traders, who likewise came to use the swamp island sites as home and
headquarters for carrying on their own trapping as well as for trafficking
with the natives.
(3, pp. 66-67) reports
a number of camps of Indians: "In the winter
of 1835-36 about 600
had an encampment in
the West Creek woodlands,
where deer were abundant, and an encampment was there again
the next winter." Another Indian camping ground was located south
of the present Lowell. These would classify as marginal marsh situations,
though the exact sites are not given. Among marsh island sites
the author mentions Red Oak Island (Map 22), where in 1837-38 two
hundred Indians had a garden and where there were two stores kept
by French traders; also Big White Oak Island, south of Orchard Grove,
where there was an Indian cemetery. Among
the swamp island sites next to the river Werich (27) reports an "Indian
Garden" at the mouth
of Sandy Hook branch, tributary of the Kankakee (in Porter County), and another "Indian Island" a few miles farther
down the river.
trail routes, or pioneer roads, like the campsites, clearly reflect
the influence of the terrain. Again referring to the Fundament map
we observe that three main lines of communication crossed the marsh.
Two of the routes, the central and the eastern, followed the sinuous
trend of the ridges, where they most nearly approached the river; the one skirting the marsh on the west took advantage of
an anticlinal ledge of limestone in the river bed which made fording
route through the heart of the marsh crossed at the Pottawatomie
Ford, which was destined to become the most historic spot along
the Kankakee River in the marsh proper. Here was established in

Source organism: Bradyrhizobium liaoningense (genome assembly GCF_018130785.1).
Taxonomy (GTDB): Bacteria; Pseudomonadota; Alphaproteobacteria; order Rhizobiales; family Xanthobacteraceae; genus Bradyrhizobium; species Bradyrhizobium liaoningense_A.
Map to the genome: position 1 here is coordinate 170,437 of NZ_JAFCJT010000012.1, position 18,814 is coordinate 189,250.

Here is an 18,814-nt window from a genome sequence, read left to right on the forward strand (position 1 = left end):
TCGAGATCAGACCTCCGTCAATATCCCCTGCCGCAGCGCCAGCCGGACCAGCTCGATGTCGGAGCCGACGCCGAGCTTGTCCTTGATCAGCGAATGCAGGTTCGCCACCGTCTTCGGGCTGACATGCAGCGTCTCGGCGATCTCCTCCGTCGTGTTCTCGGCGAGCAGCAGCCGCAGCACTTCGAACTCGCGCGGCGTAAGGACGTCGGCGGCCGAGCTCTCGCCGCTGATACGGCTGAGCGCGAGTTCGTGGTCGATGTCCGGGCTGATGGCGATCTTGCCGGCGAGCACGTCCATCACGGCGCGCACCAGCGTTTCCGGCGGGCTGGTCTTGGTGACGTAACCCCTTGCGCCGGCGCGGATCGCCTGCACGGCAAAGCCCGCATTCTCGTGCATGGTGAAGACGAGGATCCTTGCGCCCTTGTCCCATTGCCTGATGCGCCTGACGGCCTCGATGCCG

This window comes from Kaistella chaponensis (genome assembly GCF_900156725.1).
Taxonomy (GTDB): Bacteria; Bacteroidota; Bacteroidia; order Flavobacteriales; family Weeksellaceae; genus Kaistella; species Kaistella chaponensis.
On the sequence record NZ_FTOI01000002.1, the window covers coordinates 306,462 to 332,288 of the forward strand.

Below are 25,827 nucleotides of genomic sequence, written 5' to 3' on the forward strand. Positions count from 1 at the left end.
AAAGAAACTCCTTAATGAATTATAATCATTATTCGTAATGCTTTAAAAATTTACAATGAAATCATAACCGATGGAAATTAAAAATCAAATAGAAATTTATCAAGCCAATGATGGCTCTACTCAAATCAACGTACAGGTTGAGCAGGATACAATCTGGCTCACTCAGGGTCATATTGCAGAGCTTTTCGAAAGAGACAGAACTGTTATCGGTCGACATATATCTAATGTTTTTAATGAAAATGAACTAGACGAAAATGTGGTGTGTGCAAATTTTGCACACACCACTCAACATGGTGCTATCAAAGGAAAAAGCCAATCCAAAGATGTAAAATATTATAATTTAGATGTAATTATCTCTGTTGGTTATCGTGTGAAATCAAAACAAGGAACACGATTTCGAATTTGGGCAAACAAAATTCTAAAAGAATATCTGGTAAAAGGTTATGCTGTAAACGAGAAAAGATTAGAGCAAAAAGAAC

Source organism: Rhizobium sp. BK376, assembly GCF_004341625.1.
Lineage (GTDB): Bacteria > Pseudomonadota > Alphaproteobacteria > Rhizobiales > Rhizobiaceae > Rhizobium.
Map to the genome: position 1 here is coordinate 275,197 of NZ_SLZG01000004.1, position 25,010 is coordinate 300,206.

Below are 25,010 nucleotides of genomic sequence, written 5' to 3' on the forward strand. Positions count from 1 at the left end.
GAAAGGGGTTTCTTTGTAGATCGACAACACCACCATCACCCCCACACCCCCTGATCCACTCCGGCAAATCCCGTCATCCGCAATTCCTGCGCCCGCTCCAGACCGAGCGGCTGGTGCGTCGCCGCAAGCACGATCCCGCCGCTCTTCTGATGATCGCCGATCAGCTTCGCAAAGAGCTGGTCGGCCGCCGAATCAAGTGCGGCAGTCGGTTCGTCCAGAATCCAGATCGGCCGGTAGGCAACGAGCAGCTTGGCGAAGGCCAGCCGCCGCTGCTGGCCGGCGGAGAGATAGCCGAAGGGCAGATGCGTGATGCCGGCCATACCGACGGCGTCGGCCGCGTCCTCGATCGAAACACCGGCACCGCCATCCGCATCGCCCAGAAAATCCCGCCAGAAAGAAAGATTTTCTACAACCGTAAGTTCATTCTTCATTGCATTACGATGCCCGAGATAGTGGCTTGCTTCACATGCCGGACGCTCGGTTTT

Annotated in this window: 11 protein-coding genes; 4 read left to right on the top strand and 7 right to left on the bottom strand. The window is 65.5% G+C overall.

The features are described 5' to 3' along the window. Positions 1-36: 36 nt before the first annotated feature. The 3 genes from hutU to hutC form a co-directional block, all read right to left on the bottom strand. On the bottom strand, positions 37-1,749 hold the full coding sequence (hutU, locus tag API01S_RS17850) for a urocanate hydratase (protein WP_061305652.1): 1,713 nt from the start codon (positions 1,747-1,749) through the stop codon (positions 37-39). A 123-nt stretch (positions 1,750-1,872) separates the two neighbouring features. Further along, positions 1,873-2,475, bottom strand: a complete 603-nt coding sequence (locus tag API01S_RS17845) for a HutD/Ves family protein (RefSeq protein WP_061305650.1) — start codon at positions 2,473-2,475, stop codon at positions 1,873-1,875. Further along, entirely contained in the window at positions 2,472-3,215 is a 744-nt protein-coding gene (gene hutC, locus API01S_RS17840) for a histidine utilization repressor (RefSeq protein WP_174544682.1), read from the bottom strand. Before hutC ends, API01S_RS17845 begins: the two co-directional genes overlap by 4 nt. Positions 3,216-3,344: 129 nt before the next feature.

1836 the Eaton Ferry, which transferred the early travelers across
the one and one-half mile marsh between the Porter County sandy
upland area and the sand-ridge landing in Jasper County on the side of
the river opposite.
epoch of Indian occupation may be said to close with 1840. By
the treaties of 1832 and 1836 with the Federal Government the Pottawatomies
relinquished their claims to the lands of northwest Indiana.
A few were permitted to remain, those that had been especially
friendly to the authorities, but these were absorbed in the pioneer trapper group of the next epoch, which we have dated from 1840
THE PIONEER'S KANKAKEE
are told that, after the initial marsh invasion by a sprinkling of
French trappers and traders, the "upper basin of the Kankakee
River was slowly taken over by the Danish and Swedish, and the lower
by the English and some Germans" (16, p. 25). Ball
(3), in speaking of the
settlement of northwest Indiana, especially of the latitude
of the Kankakee and north thereof, designates as the chief sources
of immigration New England, New York, Pennsylvania,
Ohio, Canada, the British
Isles, Germany, Holland, and Scandinavian countries, with a few from
south and central Indiana. Werich
(27) refers specifically
to the year 1833 as the time of the advent of the first
white families from the East, the Morgans and the Dyes of Ohio, who
settled in the neighborhood of Sandy Hook, referred to above. By the early 'fifties a number of pioneers had settled north of Knox, Starke
the immigrant farmer had a more or less fixed habitat, the
pioneer squatter commonly practiced seasonal migration. He lived
in a shanty on an island in the marsh or swamp during the winter trapping and hunting season and removed to the margin of the